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ECONOMICS > Turkey may cut 2014 growth target to 4 pct

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Turkey may revise down its growth target for 2014 to 4 percent from 5, due to an expected slowdown in the Fed stimulus program, tensions in the Middle East, and the risk of higher oil prices

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Last year, the economy grew by 2.2 percent, far lower than the growth rates of recent years due to various factors. DHA photo

Last year, the economy grew by 2.2 percent, far lower than the growth rates of recent years due to various factors. DHA photo

Turkey is likely to revise down its growth target for 2014 to 4 percent from 5, due to an expected slowdown in the U.S. Federal Reserve’s (Fed) stimulus program, tensions in the Middle East, and the risk of higher oil prices, economy officials told Reuters on Sept. 6.

The government’s expectations of growth have been 4 percent this year and 5 percent next, according to the medium-term economic program, but ministers have already talked down the outlook for 2013, saying the economy is instead likely to expand at 3 to 4 percent.

“The Fed tapering of its stimulus program, the lack of sufficient fund flows into Turkey, the possibility of intervention in Syria and the risk of it spreading into the region, developments in Egypt, a rise in oil prices and global economic problems pose significant risks to Turkey’s growth,” a senior economy official told Reuters.

All figures, including inflation to be revised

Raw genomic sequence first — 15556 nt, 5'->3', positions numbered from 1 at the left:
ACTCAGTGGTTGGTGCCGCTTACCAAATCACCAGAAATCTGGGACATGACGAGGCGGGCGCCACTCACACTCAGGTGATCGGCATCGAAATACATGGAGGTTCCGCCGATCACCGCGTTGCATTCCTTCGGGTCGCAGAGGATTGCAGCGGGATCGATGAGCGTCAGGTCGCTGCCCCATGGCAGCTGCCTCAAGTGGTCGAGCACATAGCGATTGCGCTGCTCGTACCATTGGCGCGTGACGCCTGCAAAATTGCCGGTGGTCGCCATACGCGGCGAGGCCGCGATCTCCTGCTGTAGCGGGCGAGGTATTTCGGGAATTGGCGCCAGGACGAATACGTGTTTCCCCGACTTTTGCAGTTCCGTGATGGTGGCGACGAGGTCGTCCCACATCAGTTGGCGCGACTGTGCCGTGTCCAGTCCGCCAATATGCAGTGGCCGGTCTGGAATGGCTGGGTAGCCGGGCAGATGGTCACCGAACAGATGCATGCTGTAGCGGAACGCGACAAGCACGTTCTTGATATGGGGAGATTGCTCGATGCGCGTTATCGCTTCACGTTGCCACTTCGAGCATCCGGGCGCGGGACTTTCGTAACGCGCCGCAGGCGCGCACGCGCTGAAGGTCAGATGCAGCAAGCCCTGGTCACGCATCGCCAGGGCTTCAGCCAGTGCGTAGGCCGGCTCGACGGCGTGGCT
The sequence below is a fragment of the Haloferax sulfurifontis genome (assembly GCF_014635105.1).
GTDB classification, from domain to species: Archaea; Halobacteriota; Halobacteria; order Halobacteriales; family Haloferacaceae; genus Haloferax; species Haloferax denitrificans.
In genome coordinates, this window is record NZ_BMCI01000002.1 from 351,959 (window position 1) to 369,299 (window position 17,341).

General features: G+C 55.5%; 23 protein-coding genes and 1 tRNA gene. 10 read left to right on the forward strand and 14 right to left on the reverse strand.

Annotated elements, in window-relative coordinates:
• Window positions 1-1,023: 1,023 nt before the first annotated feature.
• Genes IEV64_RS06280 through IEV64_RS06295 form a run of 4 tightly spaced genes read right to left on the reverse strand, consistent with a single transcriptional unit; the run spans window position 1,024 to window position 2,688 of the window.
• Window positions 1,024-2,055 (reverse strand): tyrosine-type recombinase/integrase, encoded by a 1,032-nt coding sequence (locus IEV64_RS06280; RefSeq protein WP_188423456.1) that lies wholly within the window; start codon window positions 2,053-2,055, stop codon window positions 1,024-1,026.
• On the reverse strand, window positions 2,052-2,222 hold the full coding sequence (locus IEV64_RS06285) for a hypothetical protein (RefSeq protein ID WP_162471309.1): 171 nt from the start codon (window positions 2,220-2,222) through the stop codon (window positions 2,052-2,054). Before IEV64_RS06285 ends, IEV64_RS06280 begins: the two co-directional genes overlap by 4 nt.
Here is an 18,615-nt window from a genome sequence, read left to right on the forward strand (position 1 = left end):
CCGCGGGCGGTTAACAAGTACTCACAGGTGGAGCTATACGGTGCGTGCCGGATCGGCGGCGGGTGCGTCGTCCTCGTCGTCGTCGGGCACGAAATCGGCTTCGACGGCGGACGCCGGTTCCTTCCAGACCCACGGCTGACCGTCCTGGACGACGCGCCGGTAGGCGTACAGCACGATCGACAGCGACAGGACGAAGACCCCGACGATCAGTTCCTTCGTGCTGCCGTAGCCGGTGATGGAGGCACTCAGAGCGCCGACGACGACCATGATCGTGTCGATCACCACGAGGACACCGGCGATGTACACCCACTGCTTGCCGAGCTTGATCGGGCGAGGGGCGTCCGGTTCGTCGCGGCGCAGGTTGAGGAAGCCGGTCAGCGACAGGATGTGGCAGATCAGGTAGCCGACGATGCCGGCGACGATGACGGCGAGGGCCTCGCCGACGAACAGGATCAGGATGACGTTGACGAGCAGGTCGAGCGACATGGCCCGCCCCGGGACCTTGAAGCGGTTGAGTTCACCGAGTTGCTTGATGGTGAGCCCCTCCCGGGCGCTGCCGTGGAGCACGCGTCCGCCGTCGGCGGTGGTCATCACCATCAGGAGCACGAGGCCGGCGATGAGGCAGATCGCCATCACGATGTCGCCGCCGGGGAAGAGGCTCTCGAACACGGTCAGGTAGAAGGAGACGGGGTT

Economy Minister Zafer Çağlayan noted that revisions would be necessary to economic targets last week. “Now we have to make a revision,” he was quoted as saying by Anadolu Agency in Tatarstan. The government now expects growth of 3 to 4 percent in 2013, Çağlayan said, adding that he believed this would constitute a good performance.

Last year, the economy grew by 2.2 percent, far lower than the growth rates of recent years.
“All the figures in the medium term plan, including inflation, will be revised,” Çağlayan said.

Many analysts say that while Turkey has been strongly affected by global monetary conditions, it has its own underlying weaknesses and notably a large current account deficit. Finance experts are concerned about a possible U.S. intervention in Syria, which shares a 900 km (560 mile) border with Turkey, as it could push oil prices higher in the short term, further increasing Turkey’s imports bill and its gaping current account deficit.

Many risks ahead


The prospect of the Fed gradually reining in its huge program of dollar printing has also hit appetite for emerging markets, with Turkey particularly vulnerable to lower capital flows because of its current account gap.

The Turkish government’s new medium-term program, due to be announced within the next month, may include measures and incentives to support growth, investment and exports, officials indicated, without giving any details.

September/07/2013

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